Graph databases are still quite unfamiliar to many developers. This is the first post in a series discussing the operations a graph database makes available to the developer. Just like there are only so many different things you can do on a relational database (like CREATE TABLE or INSERT), there are only so many things you can do on a graph database. It is worth looking at them one at a time, and that’s the goal of this series. This first post is on creating and deleting nodes.

To recap, a graph database contains nodes and edges, or MeshObjects and Relationships (as we call them in InfoGrid), or Instances and Links (as the UML would call them), or Resources and Triples (as the semantic web folks would call them), or boxes and arrows (as we draw them on a white board).

Nodes are those objects in a graph database that can stand on their own, they don’t depend on anything else. Edges are those objects that depend on the existence of (typically two) other objects, their source and their destination; we think of edges as connecting nodes.

To create a node in a graph database is one of its basic operations. For example, in InfoGrid, you can simply say:

MeshObject createMeshObject()

and voila, you have one. Similarly, you can delete a node by saying:

deleteMeshObject( MeshObject toDelete )

There are few conditions around those operations, such as that you have to have a transaction open, and that you have to have access rights to actually perform this operation, but that goes without saying.

When deleting a node, the graph database may require you to first delete all edges connected to the node before you get to delete it. Or, it may “ripple delete” all connected edges as part of the delete operation. There are some differences in the various graph database products on this; neither will make much of a difference to the developer.

If the graph database enforces a model (aka schema), as some graph databases do, you may need to make sure you don’t attempt to delete a node in a way that the schema would be violated. For example, if the schema says “an Order must be placed by exactly one Customer”, and you are attempting to delete the node representing the Customer, the graph database may prevent you from doing that as long as there still are nodes representing Order related to the Customer node. We’ll discuss schemas and graph databases in more detail in a later post.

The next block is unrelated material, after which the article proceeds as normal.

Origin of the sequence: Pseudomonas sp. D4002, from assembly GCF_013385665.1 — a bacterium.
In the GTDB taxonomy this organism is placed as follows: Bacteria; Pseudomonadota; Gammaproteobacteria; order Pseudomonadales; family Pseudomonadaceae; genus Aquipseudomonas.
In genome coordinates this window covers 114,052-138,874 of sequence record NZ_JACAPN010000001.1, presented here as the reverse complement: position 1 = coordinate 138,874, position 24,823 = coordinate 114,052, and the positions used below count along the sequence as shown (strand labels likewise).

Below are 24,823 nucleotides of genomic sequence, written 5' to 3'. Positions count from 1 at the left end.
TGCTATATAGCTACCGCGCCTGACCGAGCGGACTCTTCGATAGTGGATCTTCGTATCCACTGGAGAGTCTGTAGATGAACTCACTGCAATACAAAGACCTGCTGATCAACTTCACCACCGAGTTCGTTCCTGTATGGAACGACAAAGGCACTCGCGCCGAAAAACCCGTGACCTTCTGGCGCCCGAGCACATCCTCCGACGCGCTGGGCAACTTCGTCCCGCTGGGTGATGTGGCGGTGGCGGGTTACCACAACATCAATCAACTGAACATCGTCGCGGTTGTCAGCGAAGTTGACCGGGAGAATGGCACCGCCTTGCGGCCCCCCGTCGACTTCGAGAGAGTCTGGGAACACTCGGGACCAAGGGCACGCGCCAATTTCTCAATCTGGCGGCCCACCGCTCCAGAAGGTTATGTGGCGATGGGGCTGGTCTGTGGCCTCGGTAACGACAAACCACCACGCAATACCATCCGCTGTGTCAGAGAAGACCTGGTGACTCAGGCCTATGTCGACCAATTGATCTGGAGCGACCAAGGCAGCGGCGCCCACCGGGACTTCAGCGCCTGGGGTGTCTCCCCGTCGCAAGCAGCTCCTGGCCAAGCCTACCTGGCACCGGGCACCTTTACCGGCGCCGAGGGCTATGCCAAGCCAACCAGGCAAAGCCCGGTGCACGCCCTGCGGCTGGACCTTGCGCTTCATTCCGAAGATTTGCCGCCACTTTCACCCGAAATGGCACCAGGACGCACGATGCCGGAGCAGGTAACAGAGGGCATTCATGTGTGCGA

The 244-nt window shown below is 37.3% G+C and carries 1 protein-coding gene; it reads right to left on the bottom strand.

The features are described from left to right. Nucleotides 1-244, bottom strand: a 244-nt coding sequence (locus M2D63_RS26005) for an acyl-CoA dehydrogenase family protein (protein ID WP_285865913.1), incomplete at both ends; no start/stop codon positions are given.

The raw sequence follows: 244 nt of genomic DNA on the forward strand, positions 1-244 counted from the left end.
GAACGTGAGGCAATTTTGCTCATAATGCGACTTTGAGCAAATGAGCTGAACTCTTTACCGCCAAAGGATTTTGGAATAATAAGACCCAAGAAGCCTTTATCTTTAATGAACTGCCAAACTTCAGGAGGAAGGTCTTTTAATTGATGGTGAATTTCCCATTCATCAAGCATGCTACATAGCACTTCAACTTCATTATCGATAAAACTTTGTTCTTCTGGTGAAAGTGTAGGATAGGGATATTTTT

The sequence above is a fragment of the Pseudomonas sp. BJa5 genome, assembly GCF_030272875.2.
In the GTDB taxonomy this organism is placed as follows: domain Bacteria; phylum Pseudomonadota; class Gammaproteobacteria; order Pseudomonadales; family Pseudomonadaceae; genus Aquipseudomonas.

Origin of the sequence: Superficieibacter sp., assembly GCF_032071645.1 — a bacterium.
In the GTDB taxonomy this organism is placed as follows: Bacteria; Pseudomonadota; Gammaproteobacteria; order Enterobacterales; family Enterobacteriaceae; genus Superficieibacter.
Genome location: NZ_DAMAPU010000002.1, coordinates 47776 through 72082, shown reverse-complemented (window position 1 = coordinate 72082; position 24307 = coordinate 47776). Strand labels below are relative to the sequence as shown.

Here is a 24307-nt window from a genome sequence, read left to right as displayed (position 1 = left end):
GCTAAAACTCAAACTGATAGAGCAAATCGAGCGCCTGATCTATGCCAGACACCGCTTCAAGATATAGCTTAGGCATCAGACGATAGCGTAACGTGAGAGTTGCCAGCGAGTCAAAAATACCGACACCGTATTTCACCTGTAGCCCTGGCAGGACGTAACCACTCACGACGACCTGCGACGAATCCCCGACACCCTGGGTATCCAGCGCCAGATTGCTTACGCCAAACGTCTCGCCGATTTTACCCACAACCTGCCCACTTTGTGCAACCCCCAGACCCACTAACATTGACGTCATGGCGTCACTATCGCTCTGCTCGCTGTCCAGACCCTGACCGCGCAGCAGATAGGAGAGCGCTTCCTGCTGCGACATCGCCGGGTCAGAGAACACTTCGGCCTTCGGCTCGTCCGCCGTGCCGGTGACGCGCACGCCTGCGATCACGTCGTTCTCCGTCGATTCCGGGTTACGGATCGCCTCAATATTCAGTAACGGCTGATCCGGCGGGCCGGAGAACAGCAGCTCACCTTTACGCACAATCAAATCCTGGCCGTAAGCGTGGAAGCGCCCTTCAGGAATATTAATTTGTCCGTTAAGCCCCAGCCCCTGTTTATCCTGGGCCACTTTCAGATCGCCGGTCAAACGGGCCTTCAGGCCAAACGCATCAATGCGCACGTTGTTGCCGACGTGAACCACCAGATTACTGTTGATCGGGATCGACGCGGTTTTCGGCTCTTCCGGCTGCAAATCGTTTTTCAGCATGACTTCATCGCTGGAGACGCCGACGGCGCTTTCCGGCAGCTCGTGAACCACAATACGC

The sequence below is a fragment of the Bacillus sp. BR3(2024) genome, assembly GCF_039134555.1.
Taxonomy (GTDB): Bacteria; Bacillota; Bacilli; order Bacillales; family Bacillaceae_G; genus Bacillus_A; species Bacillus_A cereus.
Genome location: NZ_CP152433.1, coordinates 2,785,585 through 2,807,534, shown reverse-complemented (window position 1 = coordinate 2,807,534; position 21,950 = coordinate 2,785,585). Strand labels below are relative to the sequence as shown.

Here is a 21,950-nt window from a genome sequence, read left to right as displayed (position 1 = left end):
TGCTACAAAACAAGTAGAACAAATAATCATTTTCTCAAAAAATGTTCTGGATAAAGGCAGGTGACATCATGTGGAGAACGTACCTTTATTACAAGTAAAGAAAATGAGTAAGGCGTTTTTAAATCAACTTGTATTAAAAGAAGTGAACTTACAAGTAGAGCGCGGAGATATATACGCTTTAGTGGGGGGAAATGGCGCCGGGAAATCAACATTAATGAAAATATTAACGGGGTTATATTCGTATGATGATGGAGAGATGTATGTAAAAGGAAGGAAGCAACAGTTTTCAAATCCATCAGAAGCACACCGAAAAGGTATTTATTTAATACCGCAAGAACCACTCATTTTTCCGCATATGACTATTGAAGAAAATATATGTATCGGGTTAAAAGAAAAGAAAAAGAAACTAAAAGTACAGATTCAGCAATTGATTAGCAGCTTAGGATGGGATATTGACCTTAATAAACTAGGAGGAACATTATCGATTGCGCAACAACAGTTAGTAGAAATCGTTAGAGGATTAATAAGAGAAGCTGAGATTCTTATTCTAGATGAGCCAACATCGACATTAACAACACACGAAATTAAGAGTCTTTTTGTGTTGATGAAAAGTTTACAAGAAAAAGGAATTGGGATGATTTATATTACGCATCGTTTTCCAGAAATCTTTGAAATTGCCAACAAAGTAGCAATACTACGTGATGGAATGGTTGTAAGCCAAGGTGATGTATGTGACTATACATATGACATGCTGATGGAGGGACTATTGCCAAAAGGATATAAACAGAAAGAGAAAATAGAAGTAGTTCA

For now, we learned two basic operations on a graph database:

  • create node
  • delete node.

Stay tuned for the next installment.

Comparing FirstStep in InfoGrid and Neo4j

Alex Popescu has a great comparison how the InfoGrid FirstStep example would look like in Neo4j, another graph database. As I noted in an earlier post, there are far more similarities in our approaches to the basics of graph databases than there are differences.

Couple comments, addressing some of Alex’ notes. He says:

everything in Neo4j must happen inside a transaction even if it’s a graph traversal operation (this gives a very strong Isolation level). The InfoGrid traversal code seem to happen outside the transaction…

That’s correct. You can do the traversal inside a transaction if you like, but you are not required to. This gives application developers one more option for concurrency control: transactions, critical sections, and no protection.

Re InfoGrid terminology, it’s ancient roots are in object modeling (think UML) — for example, we still talk about InfoGrid Models. However, over time it became clear that InfoGrid’s core ideas are far distinct enough to warrant their own terms. So when we moved from InfoGrid V1 to V2 a few years ago, we changed terms. For example, an “instance” (in UML or programming terminology) aka “node” (graph terminology) rarely can have more than one type anywhere other than in InfoGrid. Think of a Java object that has more than one class, and you can dynamically add and remove classes to the instance at run-time. So we call them MeshObjects rather than something people might have the wrong connotations with. The closes we are aware of is Perl’s “bless”, which is why we use that term.

the Neo4j uses also the LuceneIndexService for indexing both the tag and web resources nodes, but that’s only because the code there makes sure not to duplicate either tags or web resources (i.e. this functionality is not present in the InfoGrid code and I don’t know how that would look like)

Correction. You are invited to modify the example and attempt to create a second MeshObject with the same identifier. You can’t (it will throw an exception at you).

But never mind the comparatively minor differences between Neo4j and InfoGrid. We should compare this to all the stuff one would have to do with a relational database to build the same thing. Object-relational mapping anybody? No thanks …

FirstStepWithMySQL

Building on the recent InfoGrid FirstStep example, here is another: FirstStepWithMySQL.